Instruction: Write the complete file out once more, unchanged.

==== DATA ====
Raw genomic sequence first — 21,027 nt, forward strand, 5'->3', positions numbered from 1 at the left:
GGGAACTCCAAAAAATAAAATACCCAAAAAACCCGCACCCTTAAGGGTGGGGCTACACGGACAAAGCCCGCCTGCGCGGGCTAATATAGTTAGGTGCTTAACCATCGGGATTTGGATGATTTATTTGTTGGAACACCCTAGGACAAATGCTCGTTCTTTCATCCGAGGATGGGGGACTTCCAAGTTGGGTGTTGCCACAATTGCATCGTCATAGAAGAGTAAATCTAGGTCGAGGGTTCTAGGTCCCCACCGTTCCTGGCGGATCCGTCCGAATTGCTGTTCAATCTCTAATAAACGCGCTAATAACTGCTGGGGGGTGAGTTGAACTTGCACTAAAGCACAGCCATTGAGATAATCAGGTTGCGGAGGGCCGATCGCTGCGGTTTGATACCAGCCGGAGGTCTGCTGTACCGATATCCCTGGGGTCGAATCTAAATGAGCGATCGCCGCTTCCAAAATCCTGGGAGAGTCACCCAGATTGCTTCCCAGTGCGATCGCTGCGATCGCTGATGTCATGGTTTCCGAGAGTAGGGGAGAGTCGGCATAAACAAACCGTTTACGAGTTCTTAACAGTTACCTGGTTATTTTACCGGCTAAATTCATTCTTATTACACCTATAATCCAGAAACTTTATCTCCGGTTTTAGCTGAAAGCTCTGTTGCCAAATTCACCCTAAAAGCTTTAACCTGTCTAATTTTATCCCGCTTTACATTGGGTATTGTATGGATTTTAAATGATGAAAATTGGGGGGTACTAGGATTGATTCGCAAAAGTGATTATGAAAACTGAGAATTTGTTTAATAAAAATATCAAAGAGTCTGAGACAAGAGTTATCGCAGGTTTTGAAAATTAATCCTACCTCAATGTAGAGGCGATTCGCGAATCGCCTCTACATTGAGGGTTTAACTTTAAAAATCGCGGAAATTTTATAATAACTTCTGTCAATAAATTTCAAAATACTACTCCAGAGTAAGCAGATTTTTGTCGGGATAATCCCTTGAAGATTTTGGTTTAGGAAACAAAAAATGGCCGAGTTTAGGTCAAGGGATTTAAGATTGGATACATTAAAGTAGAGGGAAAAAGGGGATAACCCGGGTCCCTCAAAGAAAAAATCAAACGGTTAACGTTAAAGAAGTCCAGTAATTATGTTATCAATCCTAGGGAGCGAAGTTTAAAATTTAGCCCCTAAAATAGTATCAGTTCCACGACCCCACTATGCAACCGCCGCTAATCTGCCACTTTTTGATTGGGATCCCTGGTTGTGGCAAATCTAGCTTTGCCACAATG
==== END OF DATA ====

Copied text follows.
Raw genomic sequence first — 21,027 nt, forward strand, 5'->3', positions numbered from 1 at the left:
GGGAACTCCAAAAAATAAAATACCCAAAAAACCCGCACCCTTAAGGGTGGGGCTACACGGACAAAGCCCGCCTGCGCGGGCTAATATAGTTAGGTGCTTAACCATCGGGATTTGGATGATTTATTTGTTGGAACACCCTAGGACAAATGCTCGTTCTTTCATCCGAGGATGGGGGACTTCCAAGTTGGGTGTTGCCACAATTGCATCGTCATAGAAGAGTAAATCTAGGTCGAGGGTTCTAGGTCCCCACCGTTCCTGGCGGATCCGTCCGAATTGCTGTTCAATCTCTAATAAACGCGCTAATAACTGCTGGGGGGTGAGTTGAACTTGCACTAAAGCACAGCCATTGAGATAATCAGGTTGCGGAGGGCCGATCGCTGCGGTTTGATACCAGCCGGAGGTCTGCTGTACCGATATCCCTGGGGTCGAATCTAAATGAGCGATCGCCGCTTCCAAAATCCTGGGAGAGTCACCCAGATTGCTTCCCAGTGCGATCGCTGCGATCGCTGATGTCATGGTTTCCGAGAGTAGGGGAGAGTCGGCATAAACAAACCGTTTACGAGTTCTTAACAGTTACCTGGTTATTTTACCGGCTAAATTCATTCTTATTACACCTATAATCCAGAAACTTTATCTCCGGTTTTAGCTGAAAGCTCTGTTGCCAAATTCACCCTAAAAGCTTTAACCTGTCTAATTTTATCCCGCTTTACATTGGGTATTGTATGGATTTTAAATGATGAAAATTGGGGGGTACTAGGATTGATTCGCAAAAGTGATTATGAAAACTGAGAATTTGTTTAATAAAAATATCAAAGAGTCTGAGACAAGAGTTATCGCAGGTTTTGAAAATTAATCCTACCTCAATGTAGAGGCGATTCGCGAATCGCCTCTACATTGAGGGTTTAACTTTAAAAATCGCGGAAATTTTATAATAACTTCTGTCAATAAATTTCAAAATACTACTCCAGAGTAAGCAGATTTTTGTCGGGATAATCCCTTGAAGATTTTGGTTTAGGAAACAAAAAATGGCCGAGTTTAGGTCAAGGGATTTAAGATTGGATACATTAAAGTAGAGGGAAAAAGGGGATAACCCGGGTCCCTCAAAGAAAAAATCAAACGGTTAACGTTAAAGAAGTCCAGTAATTATGTTATCAATCCTAGGGAGCGAAGTTTAAAATTTAGCCCCTAAAATAGTATCAGTTCCACGACCCCACTATGCAACCGCCGCTAATCTGCCACTTTTTGATTGGGATCCCTGGTTGTGGCAAATCTAGCTTTGCCACAATG